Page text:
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EDITORIAL
The politics of compromise

November 16, 2007 | Page 2

ACTIVISTS WHO refuse to compromise on their demands should get their heads out of the clouds, goes the argument. Sure, they can say they stood by their principles, but in the end, they won't have any influence over anything.

The "realistic" strategy is to package your demands so the politicians will embrace them--and above all else, get the Democrats, no mater how bad their candidates, elected as a lesser evil compared to the Republicans.

With the 2008 election season in full swing, the pressure is on for activists to start doing the "reasonable" thing--and adjust their expectations and demands to something that can be achieved.

In fact, however, a look at the last several weeks of the Democrats' behavior--both in Congress and on the presidential campaign trail--offers object lessons about who the "party of the people" really listens to (not us), and how much it will deliver (not much) unless it faces pressure.

The problem with the politics of compromise is it accepts that the Democratic Party represents "the people." And it assumes that the rights and freedoms we have today are the product of what politicians achieved in the past, so we need to work for the best of them today to push back the Republican agenda.

Both points are wrong.

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The Democrats, rather than serving all "the people," are most concerned with what just a few want--the ruling establishment that runs America's corporations, controls the media and sets the political and social agenda.

So, for example, when the Democrat-controlled Congress faced a vote on legislation that would increase taxes on Wall Street hedge funds, party leaders kept their most important "constituency" in mind.

As the Washington Post reported, "In early June, as the Senate Finance Committee began examining how a new breed of Wall Street titans could be paying a special low tax rate on executives' salaries, one of the richest of them, hedge fund manager Steven A. Cohen of SAC Capital Advisors, cut the Democratic Senatorial Campaign Committee (DSCC) a check for $28,500.

"Just days later, with DSCC Chairman Charles E. Schumer (D-N.Y.) equivocating on legislation to raise taxes on publicly traded equity firms, hedge fund giant James H. Simons, who earned $1.7 billion last year at his Renaissance Technologies LLC, donated another $28,500 to the DSCC.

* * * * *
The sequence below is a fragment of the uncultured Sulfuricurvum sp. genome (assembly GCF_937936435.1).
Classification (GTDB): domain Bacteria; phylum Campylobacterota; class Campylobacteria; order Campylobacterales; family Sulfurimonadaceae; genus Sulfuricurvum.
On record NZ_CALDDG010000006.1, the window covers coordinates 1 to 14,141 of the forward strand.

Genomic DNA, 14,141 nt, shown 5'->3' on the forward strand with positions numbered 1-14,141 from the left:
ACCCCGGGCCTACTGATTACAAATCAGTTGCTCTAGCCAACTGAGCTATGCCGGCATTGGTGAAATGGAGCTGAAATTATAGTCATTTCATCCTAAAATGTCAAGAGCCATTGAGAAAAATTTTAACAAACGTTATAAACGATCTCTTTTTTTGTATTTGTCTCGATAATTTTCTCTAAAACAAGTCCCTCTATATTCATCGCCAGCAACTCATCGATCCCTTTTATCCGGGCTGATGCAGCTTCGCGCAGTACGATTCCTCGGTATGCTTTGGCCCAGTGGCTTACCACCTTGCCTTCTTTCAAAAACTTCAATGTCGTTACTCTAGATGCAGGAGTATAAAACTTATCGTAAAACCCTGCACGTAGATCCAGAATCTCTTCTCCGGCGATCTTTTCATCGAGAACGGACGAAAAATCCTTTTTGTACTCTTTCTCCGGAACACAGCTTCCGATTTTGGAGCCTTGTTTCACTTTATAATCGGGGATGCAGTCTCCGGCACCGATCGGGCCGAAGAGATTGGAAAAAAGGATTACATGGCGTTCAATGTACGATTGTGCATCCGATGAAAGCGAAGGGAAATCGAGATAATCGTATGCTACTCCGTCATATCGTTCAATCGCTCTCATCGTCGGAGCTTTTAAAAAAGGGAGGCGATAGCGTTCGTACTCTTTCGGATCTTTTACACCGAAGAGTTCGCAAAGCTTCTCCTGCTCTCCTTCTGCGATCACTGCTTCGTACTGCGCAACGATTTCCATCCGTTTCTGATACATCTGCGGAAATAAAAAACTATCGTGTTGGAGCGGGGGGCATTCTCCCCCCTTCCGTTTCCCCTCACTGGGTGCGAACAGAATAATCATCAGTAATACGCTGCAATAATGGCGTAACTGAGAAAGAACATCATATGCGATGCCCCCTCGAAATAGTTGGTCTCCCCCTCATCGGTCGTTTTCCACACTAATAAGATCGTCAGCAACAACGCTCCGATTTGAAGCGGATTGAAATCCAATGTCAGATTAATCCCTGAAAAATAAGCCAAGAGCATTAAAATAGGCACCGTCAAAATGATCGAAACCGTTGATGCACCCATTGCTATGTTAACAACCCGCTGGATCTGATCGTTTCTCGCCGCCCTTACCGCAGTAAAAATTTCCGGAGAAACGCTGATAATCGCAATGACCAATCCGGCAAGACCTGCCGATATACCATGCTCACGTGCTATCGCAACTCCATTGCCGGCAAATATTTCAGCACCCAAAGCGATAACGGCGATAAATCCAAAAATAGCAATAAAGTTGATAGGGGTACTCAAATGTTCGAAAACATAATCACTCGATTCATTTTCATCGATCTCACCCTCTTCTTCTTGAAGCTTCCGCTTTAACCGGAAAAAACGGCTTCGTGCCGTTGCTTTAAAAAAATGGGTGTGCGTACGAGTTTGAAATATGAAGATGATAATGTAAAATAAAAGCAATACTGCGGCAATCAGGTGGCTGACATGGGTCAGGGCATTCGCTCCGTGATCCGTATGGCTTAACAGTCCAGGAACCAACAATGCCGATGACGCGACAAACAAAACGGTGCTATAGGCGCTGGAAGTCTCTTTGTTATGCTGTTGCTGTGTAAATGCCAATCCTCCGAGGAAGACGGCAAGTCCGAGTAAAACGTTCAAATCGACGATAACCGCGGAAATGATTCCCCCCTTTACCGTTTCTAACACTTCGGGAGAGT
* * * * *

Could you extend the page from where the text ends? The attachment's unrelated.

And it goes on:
"By late July, Schumer was off the fence--and on the side of the hedge funds and private-equity firms in opposing the Democratic legislation."

Viva Hammer, who recently left the Treasury Department, told the Post. "If you're a Democrat and you have to choose between the alternative minimum tax and the hedge fund industry, that's one tough ideological choice." Hammer concluded, "It's a choice between your votes and your wallet."

Likewise, when Congress last week overrode its first veto since George Bush took office, Democrats were exultant. "The important point," declared Sen. Barbara Boxer (D-Calif.), "is that we have said today, as a Congress to this president, 'You can't just keep rolling over us like this. You can't make everything a fight, because we'll see it through.'"

Really? What did the Democrats fight for? An end to warrantless wiretapping? Funding for children's health care? Withdrawal of U.S. troops from Iraq?

No, Congress "saw through" the override of Bush's veto of a $23 billion spending bill for water projects that was packed with pet programs of Republican and Democratic lawmakers.

The Democrats' failure to fulfill hopes that they would take action to end the occupation of Iraq needs to be understood the same way. They may have talked tough about the war to win their November 2006 victory, but the Democrats are every bit as committed as the Republicans to defending U.S. economic and military interests around the world.